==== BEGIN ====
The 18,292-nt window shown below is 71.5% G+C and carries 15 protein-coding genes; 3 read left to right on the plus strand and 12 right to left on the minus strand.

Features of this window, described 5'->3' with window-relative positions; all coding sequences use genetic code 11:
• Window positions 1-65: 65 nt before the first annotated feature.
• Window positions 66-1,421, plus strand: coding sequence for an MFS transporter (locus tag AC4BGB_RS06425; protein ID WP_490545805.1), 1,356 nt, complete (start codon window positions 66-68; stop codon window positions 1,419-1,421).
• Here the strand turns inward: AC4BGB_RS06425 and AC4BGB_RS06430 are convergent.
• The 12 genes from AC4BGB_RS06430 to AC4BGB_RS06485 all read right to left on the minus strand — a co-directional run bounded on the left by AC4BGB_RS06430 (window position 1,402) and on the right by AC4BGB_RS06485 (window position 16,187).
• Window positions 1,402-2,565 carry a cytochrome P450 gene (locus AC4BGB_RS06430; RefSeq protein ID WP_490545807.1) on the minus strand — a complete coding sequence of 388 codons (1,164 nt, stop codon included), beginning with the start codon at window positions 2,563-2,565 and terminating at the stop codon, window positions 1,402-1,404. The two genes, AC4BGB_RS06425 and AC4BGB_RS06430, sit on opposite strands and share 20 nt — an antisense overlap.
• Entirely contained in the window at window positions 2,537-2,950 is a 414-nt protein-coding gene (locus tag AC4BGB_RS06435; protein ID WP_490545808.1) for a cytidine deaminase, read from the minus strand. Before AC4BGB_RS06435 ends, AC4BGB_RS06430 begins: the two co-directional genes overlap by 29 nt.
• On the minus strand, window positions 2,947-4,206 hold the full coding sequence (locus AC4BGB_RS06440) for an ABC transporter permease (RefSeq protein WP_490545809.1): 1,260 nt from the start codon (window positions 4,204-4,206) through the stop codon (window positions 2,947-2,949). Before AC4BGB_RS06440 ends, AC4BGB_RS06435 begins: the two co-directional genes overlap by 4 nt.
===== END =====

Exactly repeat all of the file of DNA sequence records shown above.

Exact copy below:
The 18,292-nt window shown below is 71.5% G+C and carries 15 protein-coding genes; 3 read left to right on the plus strand and 12 right to left on the minus strand.

Features of this window, described 5'->3' with window-relative positions; all coding sequences use genetic code 11:
• Window positions 1-65: 65 nt before the first annotated feature.
• Window positions 66-1,421, plus strand: coding sequence for an MFS transporter (locus tag AC4BGB_RS06425; protein ID WP_490545805.1), 1,356 nt, complete (start codon window positions 66-68; stop codon window positions 1,419-1,421).
• Here the strand turns inward: AC4BGB_RS06425 and AC4BGB_RS06430 are convergent.
• The 12 genes from AC4BGB_RS06430 to AC4BGB_RS06485 all read right to left on the minus strand — a co-directional run bounded on the left by AC4BGB_RS06430 (window position 1,402) and on the right by AC4BGB_RS06485 (window position 16,187).
• Window positions 1,402-2,565 carry a cytochrome P450 gene (locus AC4BGB_RS06430; RefSeq protein ID WP_490545807.1) on the minus strand — a complete coding sequence of 388 codons (1,164 nt, stop codon included), beginning with the start codon at window positions 2,563-2,565 and terminating at the stop codon, window positions 1,402-1,404. The two genes, AC4BGB_RS06425 and AC4BGB_RS06430, sit on opposite strands and share 20 nt — an antisense overlap.
• Entirely contained in the window at window positions 2,537-2,950 is a 414-nt protein-coding gene (locus tag AC4BGB_RS06435; protein ID WP_490545808.1) for a cytidine deaminase, read from the minus strand. Before AC4BGB_RS06435 ends, AC4BGB_RS06430 begins: the two co-directional genes overlap by 29 nt.
• On the minus strand, window positions 2,947-4,206 hold the full coding sequence (locus AC4BGB_RS06440) for an ABC transporter permease (RefSeq protein WP_490545809.1): 1,260 nt from the start codon (window positions 4,204-4,206) through the stop codon (window positions 2,947-2,949). Before AC4BGB_RS06440 ends, AC4BGB_RS06435 begins: the two co-directional genes overlap by 4 nt.